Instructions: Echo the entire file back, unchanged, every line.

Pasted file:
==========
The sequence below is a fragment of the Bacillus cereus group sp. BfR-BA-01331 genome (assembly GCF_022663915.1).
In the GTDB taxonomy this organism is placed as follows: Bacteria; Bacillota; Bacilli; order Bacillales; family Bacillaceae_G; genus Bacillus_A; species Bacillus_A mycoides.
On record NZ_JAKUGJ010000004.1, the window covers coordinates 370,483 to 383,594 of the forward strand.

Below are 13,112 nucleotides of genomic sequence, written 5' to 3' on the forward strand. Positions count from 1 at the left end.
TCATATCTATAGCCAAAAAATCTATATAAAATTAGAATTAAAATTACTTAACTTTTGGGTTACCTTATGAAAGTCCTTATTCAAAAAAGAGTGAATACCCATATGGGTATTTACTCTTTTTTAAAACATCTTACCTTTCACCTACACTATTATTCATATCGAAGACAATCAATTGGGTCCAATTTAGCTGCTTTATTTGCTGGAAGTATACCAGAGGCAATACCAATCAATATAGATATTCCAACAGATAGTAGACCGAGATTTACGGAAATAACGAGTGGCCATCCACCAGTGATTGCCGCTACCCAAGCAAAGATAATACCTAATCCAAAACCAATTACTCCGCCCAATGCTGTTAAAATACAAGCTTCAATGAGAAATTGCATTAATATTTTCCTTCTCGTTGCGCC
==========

The sequence below is a fragment of the Bacillus cereus group sp. BfR-BA-01331 genome (assembly GCF_022663915.1).
In the GTDB taxonomy this organism is placed as follows: Bacteria; Bacillota; Bacilli; order Bacillales; family Bacillaceae_G; genus Bacillus_A; species Bacillus_A mycoides.
On record NZ_JAKUGJ010000004.1, the window covers coordinates 370,483 to 383,594 of the forward strand.

Below are 13,112 nucleotides of genomic sequence, written 5' to 3' on the forward strand. Positions count from 1 at the left end.
TCATATCTATAGCCAAAAAATCTATATAAAATTAGAATTAAAATTACTTAACTTTTGGGTTACCTTATGAAAGTCCTTATTCAAAAAAGAGTGAATACCCATATGGGTATTTACTCTTTTTTAAAACATCTTACCTTTCACCTACACTATTATTCATATCGAAGACAATCAATTGGGTCCAATTTAGCTGCTTTATTTGCTGGAAGTATACCAGAGGCAATACCAATCAATATAGATATTCCAACAGATAGTAGACCGAGATTTACGGAAATAACGAGTGGCCATCCACCAGTGATTGCCGCTACCCAAGCAAAGATAATACCTAATCCAAAACCAATTACTCCGCCCAATGCTGTTAAAATACAAGCTTCAATGAGAAATTGCATTAATATTTTCCTTCTCGTTGCGCC